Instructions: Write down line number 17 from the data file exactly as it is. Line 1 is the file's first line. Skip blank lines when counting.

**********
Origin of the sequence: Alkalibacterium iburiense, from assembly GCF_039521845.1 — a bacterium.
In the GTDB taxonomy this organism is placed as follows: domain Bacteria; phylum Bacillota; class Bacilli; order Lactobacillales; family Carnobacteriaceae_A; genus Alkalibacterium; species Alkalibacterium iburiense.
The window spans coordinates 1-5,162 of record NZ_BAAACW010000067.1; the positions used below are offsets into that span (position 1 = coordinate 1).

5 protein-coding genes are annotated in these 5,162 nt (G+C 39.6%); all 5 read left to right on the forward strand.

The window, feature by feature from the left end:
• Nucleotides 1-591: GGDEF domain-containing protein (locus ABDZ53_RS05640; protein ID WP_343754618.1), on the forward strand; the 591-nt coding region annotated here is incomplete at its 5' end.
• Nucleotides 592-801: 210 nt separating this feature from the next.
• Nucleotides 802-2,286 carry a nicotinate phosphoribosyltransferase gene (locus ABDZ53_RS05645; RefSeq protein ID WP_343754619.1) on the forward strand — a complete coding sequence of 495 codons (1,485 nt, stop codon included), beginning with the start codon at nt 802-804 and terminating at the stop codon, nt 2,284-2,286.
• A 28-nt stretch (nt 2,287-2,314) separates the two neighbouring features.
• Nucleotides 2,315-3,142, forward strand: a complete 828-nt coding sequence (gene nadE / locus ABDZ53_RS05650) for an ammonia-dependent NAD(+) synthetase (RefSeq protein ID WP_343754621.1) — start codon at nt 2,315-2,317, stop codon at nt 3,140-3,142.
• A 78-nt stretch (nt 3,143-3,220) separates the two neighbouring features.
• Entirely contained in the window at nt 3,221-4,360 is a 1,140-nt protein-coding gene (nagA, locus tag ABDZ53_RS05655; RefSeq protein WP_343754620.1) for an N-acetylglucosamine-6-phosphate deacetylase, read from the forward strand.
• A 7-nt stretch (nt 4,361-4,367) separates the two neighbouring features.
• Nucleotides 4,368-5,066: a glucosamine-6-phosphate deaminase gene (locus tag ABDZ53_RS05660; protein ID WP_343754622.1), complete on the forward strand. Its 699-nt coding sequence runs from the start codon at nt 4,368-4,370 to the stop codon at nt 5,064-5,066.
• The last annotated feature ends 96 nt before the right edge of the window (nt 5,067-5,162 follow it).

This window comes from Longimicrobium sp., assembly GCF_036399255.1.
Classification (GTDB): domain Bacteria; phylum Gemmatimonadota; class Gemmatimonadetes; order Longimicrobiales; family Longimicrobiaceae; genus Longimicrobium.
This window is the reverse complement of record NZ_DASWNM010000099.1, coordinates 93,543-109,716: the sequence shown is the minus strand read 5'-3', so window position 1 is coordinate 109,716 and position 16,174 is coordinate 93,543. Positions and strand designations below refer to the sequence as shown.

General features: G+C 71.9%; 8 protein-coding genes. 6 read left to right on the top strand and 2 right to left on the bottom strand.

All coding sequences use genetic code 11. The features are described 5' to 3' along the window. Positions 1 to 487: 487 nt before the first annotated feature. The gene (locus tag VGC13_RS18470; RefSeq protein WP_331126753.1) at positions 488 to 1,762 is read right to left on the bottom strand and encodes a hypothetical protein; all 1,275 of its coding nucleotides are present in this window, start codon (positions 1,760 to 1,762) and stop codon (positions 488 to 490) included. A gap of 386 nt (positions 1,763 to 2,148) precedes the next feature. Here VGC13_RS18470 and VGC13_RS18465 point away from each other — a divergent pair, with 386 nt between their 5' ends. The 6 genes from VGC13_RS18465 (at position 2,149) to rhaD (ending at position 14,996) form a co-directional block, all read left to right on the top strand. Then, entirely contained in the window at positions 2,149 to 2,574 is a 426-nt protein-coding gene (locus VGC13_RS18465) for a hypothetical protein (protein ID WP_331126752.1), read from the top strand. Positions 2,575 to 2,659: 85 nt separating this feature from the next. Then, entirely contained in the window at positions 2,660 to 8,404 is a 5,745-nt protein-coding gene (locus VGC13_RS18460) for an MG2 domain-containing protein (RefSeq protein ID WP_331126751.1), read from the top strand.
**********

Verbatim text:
Classification (GTDB): domain Bacteria; phylum Gemmatimonadota; class Gemmatimonadetes; order Longimicrobiales; family Longimicrobiaceae; genus Longimicrobium.